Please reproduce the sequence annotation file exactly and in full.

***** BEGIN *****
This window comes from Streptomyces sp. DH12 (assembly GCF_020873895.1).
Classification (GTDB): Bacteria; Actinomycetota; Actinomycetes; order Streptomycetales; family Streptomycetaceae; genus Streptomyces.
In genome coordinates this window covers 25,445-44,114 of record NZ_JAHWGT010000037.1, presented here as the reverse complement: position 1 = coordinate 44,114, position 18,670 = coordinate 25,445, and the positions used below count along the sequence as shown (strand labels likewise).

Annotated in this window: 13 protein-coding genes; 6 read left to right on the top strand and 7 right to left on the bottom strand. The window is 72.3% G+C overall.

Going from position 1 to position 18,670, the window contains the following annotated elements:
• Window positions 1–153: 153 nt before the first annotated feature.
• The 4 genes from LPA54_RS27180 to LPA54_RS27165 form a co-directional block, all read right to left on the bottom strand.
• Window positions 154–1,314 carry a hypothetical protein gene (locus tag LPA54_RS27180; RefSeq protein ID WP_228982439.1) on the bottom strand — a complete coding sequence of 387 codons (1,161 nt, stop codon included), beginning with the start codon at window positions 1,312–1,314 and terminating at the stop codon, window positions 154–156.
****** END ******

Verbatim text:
This window comes from Streptomyces sp. DH12 (assembly GCF_020873895.1).
Classification (GTDB): Bacteria; Actinomycetota; Actinomycetes; order Streptomycetales; family Streptomycetaceae; genus Streptomyces.
In genome coordinates this window covers 25,445-44,114 of record NZ_JAHWGT010000037.1, presented here as the reverse complement: position 1 = coordinate 44,114, position 18,670 = coordinate 25,445, and the positions used below count along the sequence as shown (strand labels likewise).

Annotated in this window: 13 protein-coding genes; 6 read left to right on the top strand and 7 right to left on the bottom strand. The window is 72.3% G+C overall.

Going from position 1 to position 18,670, the window contains the following annotated elements:
• Window positions 1–153: 153 nt before the first annotated feature.
• The 4 genes from LPA54_RS27180 to LPA54_RS27165 form a co-directional block, all read right to left on the bottom strand.
• Window positions 154–1,314 carry a hypothetical protein gene (locus tag LPA54_RS27180; RefSeq protein ID WP_228982439.1) on the bottom strand — a complete coding sequence of 387 codons (1,161 nt, stop codon included), beginning with the start codon at window positions 1,312–1,314 and terminating at the stop codon, window positions 154–156.